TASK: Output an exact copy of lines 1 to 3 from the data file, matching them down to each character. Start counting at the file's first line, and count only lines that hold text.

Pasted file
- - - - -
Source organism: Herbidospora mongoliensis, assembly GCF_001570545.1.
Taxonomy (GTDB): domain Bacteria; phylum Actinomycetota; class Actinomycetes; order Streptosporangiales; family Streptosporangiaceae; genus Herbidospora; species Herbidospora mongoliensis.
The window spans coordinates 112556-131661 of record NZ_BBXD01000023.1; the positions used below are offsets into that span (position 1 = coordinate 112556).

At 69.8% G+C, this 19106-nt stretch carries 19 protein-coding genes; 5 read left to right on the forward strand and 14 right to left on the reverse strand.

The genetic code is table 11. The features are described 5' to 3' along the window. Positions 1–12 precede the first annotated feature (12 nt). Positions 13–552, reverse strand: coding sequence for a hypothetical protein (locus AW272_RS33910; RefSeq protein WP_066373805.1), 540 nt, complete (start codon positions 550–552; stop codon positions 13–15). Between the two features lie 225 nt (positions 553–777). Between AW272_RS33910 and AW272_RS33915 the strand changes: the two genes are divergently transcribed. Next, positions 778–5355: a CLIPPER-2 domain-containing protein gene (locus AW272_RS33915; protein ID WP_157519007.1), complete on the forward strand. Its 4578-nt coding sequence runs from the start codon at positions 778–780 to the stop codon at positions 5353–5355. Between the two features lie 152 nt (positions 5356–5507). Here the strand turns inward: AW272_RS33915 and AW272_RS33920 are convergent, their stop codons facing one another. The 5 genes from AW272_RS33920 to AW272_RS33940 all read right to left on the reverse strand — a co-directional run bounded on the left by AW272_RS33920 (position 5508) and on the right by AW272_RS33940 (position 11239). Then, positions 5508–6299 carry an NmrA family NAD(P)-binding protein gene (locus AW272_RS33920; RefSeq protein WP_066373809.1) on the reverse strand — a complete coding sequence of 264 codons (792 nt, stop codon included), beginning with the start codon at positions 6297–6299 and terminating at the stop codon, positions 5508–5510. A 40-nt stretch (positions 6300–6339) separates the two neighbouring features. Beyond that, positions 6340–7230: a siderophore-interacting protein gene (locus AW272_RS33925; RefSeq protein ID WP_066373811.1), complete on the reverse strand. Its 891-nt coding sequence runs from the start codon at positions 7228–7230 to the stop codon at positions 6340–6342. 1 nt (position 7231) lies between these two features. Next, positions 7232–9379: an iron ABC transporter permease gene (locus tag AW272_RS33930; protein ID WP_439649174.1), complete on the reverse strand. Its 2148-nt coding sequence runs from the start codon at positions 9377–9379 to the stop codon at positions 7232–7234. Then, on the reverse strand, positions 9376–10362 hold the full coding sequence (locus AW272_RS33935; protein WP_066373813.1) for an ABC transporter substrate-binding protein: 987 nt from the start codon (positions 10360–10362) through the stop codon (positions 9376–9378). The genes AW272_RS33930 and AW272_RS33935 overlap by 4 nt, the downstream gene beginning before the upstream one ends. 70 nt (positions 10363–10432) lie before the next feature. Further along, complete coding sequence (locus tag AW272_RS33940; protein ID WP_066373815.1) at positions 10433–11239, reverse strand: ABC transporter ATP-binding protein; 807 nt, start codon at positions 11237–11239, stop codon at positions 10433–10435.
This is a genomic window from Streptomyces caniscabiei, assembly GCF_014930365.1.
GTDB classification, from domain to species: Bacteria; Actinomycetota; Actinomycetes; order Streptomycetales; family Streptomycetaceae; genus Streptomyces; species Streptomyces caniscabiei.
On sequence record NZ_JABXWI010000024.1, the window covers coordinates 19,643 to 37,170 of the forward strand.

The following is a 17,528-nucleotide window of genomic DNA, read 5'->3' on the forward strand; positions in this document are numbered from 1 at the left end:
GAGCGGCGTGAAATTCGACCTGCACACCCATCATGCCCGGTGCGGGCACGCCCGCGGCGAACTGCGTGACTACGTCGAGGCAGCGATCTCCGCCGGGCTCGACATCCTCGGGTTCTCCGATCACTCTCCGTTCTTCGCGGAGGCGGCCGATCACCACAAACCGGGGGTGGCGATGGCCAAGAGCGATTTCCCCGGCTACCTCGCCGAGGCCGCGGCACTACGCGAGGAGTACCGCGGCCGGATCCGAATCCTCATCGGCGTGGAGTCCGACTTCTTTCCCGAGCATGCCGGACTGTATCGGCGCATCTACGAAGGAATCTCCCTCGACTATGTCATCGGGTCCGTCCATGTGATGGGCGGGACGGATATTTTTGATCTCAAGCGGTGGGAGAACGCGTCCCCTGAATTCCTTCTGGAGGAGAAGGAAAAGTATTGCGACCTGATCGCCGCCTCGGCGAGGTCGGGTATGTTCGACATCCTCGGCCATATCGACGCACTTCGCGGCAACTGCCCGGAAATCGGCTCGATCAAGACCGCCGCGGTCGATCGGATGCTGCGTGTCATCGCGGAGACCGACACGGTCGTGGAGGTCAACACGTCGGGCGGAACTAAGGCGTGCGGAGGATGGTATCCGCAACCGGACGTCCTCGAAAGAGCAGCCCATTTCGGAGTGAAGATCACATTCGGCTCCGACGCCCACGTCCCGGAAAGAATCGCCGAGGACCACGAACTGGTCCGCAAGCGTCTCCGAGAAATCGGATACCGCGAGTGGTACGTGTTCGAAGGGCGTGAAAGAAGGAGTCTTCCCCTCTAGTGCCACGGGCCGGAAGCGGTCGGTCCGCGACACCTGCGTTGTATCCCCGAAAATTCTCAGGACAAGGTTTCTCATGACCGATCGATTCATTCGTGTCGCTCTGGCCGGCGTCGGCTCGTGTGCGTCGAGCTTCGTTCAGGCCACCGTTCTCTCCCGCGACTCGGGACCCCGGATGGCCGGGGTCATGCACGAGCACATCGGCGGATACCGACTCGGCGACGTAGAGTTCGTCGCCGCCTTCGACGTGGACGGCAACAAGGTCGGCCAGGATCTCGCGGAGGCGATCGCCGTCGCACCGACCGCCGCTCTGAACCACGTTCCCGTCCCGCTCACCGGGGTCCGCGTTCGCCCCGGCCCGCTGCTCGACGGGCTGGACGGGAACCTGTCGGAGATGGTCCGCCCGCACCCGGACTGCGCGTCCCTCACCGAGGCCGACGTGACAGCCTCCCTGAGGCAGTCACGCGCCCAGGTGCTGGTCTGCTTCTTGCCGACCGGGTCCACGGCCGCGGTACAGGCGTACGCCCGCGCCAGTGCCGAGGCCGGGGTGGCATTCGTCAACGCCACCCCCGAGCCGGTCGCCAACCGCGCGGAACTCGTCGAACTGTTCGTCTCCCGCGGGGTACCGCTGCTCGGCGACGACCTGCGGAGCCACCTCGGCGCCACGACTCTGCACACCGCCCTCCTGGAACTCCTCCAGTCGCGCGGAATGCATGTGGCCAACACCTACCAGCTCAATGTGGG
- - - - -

Source organism: Herbidospora mongoliensis, assembly GCF_001570545.1.
Taxonomy (GTDB): domain Bacteria; phylum Actinomycetota; class Actinomycetes; order Streptosporangiales; family Streptosporangiaceae; genus Herbidospora; species Herbidospora mongoliensis.
The window spans coordinates 112556-131661 of record NZ_BBXD01000023.1; the positions used below are offsets into that span (position 1 = coordinate 112556).